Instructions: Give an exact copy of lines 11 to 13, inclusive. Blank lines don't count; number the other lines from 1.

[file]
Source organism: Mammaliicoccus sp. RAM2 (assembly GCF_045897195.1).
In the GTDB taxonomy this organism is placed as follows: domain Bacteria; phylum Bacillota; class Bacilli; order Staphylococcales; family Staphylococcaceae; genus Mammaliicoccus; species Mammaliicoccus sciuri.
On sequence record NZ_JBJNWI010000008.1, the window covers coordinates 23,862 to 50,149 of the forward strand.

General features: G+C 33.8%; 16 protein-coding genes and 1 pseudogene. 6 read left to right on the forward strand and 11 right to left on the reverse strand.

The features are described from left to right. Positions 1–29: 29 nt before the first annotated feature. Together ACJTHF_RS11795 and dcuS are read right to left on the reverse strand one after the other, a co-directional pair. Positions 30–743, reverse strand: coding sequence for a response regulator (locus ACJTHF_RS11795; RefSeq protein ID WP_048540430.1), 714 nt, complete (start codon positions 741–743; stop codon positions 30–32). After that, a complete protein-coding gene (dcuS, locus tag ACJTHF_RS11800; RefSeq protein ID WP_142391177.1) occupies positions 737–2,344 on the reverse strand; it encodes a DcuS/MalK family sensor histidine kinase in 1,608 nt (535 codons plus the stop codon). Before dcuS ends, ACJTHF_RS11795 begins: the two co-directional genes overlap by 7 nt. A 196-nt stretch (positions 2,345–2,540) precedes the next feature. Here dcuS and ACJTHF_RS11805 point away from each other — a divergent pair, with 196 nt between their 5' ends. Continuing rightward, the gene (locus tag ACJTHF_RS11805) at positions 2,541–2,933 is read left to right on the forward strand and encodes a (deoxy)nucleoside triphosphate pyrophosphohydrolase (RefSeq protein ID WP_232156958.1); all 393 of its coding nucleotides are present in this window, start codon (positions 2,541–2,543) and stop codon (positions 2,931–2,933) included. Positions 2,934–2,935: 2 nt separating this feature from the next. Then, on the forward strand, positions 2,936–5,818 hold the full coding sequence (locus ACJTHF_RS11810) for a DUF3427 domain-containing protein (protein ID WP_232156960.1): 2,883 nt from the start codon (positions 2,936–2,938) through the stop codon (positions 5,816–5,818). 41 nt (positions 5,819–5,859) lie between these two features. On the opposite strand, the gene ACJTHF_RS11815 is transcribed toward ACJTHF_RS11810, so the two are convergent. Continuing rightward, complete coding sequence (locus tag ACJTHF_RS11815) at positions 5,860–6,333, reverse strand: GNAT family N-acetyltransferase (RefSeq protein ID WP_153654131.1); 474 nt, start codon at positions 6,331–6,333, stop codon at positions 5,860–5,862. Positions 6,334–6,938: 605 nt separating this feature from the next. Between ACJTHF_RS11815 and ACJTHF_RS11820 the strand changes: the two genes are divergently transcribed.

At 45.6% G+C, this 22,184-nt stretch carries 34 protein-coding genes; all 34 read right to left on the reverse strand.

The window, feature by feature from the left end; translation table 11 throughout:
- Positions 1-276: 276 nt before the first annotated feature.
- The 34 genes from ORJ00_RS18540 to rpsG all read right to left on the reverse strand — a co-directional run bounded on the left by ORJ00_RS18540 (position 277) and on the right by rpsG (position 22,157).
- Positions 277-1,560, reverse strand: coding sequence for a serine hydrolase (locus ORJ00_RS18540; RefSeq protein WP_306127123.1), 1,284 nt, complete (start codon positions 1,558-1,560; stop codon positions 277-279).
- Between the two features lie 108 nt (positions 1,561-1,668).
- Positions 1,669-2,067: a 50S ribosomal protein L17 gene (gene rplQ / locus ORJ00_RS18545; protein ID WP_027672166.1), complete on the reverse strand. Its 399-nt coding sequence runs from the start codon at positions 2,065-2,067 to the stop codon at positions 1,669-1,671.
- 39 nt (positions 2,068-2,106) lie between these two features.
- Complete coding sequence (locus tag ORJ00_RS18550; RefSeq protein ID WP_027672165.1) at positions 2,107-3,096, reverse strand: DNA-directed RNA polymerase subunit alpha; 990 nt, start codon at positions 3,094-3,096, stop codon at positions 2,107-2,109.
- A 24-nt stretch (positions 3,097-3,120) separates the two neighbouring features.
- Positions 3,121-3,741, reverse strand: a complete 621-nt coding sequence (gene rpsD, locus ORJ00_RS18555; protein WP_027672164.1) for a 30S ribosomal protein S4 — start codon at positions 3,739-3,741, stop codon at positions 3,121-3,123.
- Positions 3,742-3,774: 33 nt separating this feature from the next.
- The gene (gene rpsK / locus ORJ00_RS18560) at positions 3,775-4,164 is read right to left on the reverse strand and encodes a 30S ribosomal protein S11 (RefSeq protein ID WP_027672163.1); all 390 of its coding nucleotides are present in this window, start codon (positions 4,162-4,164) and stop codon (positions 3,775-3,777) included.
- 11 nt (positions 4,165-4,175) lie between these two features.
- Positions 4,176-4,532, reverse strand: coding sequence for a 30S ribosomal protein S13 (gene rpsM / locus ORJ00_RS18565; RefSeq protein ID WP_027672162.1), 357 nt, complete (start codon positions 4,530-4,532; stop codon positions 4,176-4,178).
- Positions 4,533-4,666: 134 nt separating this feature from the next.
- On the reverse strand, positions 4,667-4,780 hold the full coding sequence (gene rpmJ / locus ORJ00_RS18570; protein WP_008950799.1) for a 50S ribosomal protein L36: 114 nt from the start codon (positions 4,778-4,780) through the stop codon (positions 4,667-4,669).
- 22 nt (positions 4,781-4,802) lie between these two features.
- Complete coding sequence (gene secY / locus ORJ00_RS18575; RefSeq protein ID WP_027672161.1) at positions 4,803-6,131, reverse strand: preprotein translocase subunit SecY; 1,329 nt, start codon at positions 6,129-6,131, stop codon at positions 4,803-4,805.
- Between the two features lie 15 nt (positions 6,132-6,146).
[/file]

- Between the two features lie 108 nt (positions 1,561-1,668).
- Positions 1,669-2,067: a 50S ribosomal protein L17 gene (gene rplQ / locus ORJ00_RS18545; protein ID WP_027672166.1), complete on the reverse strand. Its 399-nt coding sequence runs from the start codon at positions 2,065-2,067 to the stop codon at positions 1,669-1,671.
- 39 nt (positions 2,068-2,106) lie between these two features.